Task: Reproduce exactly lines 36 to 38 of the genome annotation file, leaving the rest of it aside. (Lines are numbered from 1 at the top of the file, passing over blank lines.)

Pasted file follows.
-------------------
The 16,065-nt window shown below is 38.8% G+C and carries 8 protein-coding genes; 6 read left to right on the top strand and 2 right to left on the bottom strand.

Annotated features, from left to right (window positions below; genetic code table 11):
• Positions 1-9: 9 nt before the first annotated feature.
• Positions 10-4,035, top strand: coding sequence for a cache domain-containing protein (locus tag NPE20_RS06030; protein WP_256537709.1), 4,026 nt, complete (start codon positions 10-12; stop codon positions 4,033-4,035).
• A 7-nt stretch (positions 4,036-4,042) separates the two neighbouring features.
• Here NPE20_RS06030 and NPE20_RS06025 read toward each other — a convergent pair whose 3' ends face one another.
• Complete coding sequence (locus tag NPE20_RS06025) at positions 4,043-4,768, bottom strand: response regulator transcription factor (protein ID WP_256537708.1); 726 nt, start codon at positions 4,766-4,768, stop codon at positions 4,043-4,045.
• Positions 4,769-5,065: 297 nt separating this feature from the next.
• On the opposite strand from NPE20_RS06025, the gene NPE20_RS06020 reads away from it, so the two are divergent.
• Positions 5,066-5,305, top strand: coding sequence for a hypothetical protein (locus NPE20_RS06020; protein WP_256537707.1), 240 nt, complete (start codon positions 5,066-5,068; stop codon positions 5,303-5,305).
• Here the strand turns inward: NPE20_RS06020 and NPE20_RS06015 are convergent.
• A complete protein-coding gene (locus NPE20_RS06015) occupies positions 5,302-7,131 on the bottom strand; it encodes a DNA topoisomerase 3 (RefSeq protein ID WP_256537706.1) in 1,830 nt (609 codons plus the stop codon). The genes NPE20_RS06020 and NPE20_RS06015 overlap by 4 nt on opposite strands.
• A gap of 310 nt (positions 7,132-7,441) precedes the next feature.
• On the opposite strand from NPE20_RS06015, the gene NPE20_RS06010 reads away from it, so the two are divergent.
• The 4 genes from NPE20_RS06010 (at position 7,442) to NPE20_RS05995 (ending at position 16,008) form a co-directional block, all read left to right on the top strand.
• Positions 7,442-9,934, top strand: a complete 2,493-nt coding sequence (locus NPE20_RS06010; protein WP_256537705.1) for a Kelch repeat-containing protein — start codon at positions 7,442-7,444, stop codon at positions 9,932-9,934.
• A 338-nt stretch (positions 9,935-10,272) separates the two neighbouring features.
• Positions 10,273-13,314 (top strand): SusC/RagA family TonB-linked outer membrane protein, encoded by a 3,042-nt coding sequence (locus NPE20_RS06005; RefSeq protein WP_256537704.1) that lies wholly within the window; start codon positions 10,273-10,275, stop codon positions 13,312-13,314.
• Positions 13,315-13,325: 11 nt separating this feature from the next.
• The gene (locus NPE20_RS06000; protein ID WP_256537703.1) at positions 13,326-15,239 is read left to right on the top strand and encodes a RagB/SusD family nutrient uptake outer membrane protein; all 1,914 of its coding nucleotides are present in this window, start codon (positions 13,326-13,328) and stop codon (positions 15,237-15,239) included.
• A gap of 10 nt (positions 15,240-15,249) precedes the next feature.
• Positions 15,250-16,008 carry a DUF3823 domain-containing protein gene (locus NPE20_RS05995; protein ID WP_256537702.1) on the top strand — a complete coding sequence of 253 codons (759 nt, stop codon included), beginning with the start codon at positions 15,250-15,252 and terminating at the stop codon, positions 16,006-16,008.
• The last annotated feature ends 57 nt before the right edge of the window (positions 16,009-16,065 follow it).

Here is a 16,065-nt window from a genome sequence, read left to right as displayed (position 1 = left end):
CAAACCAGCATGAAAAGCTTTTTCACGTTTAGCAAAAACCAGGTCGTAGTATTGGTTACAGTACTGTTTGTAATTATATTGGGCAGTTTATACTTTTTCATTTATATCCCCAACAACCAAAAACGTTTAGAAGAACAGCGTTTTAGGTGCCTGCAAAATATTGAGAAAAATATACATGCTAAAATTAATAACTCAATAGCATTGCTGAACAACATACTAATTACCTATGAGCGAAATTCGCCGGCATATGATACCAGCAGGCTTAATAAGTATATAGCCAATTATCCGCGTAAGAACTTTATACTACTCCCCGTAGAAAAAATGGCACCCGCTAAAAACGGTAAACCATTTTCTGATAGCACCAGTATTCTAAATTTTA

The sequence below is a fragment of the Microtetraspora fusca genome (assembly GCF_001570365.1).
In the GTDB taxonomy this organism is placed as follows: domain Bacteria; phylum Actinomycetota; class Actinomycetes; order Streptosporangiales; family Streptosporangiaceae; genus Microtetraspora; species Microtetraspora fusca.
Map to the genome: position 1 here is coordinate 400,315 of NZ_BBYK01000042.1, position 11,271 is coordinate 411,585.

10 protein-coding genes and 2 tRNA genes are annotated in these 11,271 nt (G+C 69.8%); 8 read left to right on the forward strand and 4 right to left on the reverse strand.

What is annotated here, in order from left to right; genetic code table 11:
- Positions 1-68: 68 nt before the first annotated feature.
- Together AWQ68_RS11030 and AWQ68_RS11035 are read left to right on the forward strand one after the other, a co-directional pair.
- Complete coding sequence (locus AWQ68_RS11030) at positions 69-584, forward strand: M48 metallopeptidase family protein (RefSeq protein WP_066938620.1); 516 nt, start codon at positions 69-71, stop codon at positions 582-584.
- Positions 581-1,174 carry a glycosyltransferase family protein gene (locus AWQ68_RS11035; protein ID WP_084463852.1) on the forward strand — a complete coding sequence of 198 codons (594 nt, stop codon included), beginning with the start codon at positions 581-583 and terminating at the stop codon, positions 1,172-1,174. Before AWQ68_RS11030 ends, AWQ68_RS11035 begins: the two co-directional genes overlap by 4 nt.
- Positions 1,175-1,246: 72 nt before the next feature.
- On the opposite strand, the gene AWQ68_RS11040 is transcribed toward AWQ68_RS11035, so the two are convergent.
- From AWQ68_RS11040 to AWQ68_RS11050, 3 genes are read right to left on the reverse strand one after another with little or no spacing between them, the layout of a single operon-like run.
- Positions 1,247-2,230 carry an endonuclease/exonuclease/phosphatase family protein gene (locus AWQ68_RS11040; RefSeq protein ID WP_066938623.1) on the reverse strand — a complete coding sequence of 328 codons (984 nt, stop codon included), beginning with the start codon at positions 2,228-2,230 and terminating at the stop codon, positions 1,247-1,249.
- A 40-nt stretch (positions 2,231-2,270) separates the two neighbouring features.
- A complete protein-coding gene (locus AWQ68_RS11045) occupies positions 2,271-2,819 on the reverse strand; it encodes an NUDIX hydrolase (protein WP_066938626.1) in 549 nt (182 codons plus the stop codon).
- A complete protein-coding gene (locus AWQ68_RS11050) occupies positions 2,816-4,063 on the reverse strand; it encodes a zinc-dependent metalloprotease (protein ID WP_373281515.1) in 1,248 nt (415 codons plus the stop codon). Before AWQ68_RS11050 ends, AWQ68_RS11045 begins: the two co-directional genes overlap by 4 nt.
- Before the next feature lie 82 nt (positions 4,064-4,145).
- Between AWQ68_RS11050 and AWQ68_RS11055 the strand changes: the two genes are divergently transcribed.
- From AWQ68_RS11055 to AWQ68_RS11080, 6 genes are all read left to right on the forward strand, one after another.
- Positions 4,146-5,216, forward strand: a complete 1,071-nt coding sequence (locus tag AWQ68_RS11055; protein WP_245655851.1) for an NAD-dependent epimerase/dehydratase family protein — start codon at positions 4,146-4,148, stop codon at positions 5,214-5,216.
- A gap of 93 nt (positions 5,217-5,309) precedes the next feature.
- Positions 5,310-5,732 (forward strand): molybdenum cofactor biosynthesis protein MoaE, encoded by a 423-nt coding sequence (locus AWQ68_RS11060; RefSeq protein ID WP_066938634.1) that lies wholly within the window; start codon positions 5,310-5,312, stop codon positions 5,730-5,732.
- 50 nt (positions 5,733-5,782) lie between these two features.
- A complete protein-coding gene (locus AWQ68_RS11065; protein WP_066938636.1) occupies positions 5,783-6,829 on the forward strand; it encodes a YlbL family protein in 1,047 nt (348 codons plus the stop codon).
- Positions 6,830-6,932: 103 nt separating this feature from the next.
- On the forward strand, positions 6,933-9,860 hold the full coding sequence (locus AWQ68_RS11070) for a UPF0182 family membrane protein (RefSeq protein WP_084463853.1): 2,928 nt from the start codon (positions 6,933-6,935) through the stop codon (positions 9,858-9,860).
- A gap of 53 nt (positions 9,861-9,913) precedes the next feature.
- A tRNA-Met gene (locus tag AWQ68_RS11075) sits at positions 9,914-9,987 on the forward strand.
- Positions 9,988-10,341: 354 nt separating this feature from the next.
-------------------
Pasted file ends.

- On the opposite strand, the gene AWQ68_RS11040 is transcribed toward AWQ68_RS11035, so the two are convergent.
- From AWQ68_RS11040 to AWQ68_RS11050, 3 genes are read right to left on the reverse strand one after another with little or no spacing between them, the layout of a single operon-like run.
- Positions 1,247-2,230 carry an endonuclease/exonuclease/phosphatase family protein gene (locus AWQ68_RS11040; RefSeq protein ID WP_066938623.1) on the reverse strand — a complete coding sequence of 328 codons (984 nt, stop codon included), beginning with the start codon at positions 2,228-2,230 and terminating at the stop codon, positions 1,247-1,249.